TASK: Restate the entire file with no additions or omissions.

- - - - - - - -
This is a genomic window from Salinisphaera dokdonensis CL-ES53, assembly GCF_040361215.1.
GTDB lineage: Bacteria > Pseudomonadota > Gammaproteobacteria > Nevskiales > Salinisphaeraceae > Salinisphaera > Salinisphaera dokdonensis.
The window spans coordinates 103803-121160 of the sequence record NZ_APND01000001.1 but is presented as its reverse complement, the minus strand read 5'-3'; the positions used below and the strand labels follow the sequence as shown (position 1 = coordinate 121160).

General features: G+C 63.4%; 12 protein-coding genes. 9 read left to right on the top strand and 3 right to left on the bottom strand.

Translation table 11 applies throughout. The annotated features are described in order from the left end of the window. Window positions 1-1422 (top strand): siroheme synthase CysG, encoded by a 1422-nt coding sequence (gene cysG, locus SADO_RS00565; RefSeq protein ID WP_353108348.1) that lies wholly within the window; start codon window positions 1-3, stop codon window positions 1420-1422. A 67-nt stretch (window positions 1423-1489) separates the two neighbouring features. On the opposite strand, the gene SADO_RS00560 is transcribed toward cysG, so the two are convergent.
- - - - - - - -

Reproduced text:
This is a genomic window from Salinisphaera dokdonensis CL-ES53, assembly GCF_040361215.1.
GTDB lineage: Bacteria > Pseudomonadota > Gammaproteobacteria > Nevskiales > Salinisphaeraceae > Salinisphaera > Salinisphaera dokdonensis.
The window spans coordinates 103803-121160 of the sequence record NZ_APND01000001.1 but is presented as its reverse complement, the minus strand read 5'-3'; the positions used below and the strand labels follow the sequence as shown (position 1 = coordinate 121160).

General features: G+C 63.4%; 12 protein-coding genes. 9 read left to right on the top strand and 3 right to left on the bottom strand.

Translation table 11 applies throughout. The annotated features are described in order from the left end of the window. Window positions 1-1422 (top strand): siroheme synthase CysG, encoded by a 1422-nt coding sequence (gene cysG, locus SADO_RS00565; RefSeq protein ID WP_353108348.1) that lies wholly within the window; start codon window positions 1-3, stop codon window positions 1420-1422. A 67-nt stretch (window positions 1423-1489) separates the two neighbouring features. On the opposite strand, the gene SADO_RS00560 is transcribed toward cysG, so the two are convergent.